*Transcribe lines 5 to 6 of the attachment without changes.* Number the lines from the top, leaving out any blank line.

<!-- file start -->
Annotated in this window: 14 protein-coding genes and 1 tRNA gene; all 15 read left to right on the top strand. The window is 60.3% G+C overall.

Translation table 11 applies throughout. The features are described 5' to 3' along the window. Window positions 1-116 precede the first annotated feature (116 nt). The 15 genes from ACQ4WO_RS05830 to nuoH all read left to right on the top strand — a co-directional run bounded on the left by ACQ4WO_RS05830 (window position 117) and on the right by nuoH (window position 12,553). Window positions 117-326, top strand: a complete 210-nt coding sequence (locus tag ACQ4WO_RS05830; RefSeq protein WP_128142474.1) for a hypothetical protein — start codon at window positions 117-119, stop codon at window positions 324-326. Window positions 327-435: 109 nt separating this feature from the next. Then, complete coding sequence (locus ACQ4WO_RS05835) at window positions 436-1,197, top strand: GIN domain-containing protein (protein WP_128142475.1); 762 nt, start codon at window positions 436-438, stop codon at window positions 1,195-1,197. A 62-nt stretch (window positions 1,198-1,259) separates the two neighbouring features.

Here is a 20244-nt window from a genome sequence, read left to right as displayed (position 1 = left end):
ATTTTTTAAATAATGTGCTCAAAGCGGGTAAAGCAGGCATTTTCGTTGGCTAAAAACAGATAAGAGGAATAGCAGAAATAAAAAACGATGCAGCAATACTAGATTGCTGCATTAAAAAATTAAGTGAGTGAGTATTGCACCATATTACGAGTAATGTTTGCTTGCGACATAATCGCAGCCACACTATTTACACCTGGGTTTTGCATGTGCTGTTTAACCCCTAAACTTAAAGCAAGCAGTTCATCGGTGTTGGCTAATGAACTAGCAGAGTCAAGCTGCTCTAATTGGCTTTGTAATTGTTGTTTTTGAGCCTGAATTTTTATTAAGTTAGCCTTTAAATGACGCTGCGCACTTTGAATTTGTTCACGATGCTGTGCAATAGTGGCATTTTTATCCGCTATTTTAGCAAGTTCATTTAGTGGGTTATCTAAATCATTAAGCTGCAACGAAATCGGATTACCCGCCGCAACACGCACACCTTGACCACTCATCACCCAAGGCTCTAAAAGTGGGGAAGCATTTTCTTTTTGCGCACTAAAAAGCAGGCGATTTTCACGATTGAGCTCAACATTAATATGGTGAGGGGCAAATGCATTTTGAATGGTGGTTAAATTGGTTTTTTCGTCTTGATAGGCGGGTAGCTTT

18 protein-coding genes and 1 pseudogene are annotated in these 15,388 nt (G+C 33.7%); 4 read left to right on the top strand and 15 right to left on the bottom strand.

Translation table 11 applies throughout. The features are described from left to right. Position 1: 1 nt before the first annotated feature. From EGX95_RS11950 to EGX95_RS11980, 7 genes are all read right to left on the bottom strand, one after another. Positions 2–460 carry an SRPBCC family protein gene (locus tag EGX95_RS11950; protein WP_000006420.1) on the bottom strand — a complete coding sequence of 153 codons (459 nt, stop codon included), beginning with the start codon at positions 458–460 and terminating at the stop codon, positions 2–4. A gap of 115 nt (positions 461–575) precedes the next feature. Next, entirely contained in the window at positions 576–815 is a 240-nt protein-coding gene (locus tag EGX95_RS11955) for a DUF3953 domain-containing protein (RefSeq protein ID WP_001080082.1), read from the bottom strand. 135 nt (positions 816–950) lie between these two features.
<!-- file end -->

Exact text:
18 protein-coding genes and 1 pseudogene are annotated in these 15,388 nt (G+C 33.7%); 4 read left to right on the top strand and 15 right to left on the bottom strand.

Translation table 11 applies throughout. The features are described from left to right. Position 1: 1 nt before the first annotated feature. From EGX95_RS11950 to EGX95_RS11980, 7 genes are all read right to left on the bottom strand, one after another. Positions 2–460 carry an SRPBCC family protein gene (locus tag EGX95_RS11950; protein WP_000006420.1) on the bottom strand — a complete coding sequence of 153 codons (459 nt, stop codon included), beginning with the start codon at positions 458–460 and terminating at the stop codon, positions 2–4. A gap of 115 nt (positions 461–575) precedes the next feature. Next, entirely contained in the window at positions 576–815 is a 240-nt protein-coding gene (locus tag EGX95_RS11955) for a DUF3953 domain-containing protein (RefSeq protein ID WP_001080082.1), read from the bottom strand. 135 nt (positions 816–950) lie between these two features.